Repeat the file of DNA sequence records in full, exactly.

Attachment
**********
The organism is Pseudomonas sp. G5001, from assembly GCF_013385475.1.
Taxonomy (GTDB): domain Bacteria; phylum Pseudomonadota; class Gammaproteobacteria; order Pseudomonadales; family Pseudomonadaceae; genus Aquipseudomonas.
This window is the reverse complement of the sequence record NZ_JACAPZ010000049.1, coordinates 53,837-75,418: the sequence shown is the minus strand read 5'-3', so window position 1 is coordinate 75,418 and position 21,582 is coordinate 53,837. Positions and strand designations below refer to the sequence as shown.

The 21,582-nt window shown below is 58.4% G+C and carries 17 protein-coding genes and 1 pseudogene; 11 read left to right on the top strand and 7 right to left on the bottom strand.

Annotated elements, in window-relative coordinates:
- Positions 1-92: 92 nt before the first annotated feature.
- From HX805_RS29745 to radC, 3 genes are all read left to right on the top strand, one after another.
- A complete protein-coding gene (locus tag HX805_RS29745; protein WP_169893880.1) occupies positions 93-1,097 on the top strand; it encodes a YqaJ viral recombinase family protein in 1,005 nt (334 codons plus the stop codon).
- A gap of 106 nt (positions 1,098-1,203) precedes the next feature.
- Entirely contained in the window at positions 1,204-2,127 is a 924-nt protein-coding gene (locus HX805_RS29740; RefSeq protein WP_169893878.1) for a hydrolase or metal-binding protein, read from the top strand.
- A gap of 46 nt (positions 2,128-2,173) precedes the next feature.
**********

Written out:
The organism is Pseudomonas sp. G5001, from assembly GCF_013385475.1.
Taxonomy (GTDB): domain Bacteria; phylum Pseudomonadota; class Gammaproteobacteria; order Pseudomonadales; family Pseudomonadaceae; genus Aquipseudomonas.
This window is the reverse complement of the sequence record NZ_JACAPZ010000049.1, coordinates 53,837-75,418: the sequence shown is the minus strand read 5'-3', so window position 1 is coordinate 75,418 and position 21,582 is coordinate 53,837. Positions and strand designations below refer to the sequence as shown.

The 21,582-nt window shown below is 58.4% G+C and carries 17 protein-coding genes and 1 pseudogene; 11 read left to right on the top strand and 7 right to left on the bottom strand.

Annotated elements, in window-relative coordinates:
- Positions 1-92: 92 nt before the first annotated feature.
- From HX805_RS29745 to radC, 3 genes are all read left to right on the top strand, one after another.
- A complete protein-coding gene (locus tag HX805_RS29745; protein WP_169893880.1) occupies positions 93-1,097 on the top strand; it encodes a YqaJ viral recombinase family protein in 1,005 nt (334 codons plus the stop codon).
- A gap of 106 nt (positions 1,098-1,203) precedes the next feature.
- Entirely contained in the window at positions 1,204-2,127 is a 924-nt protein-coding gene (locus HX805_RS29740; RefSeq protein WP_169893878.1) for a hydrolase or metal-binding protein, read from the top strand.
- A gap of 46 nt (positions 2,128-2,173) precedes the next feature.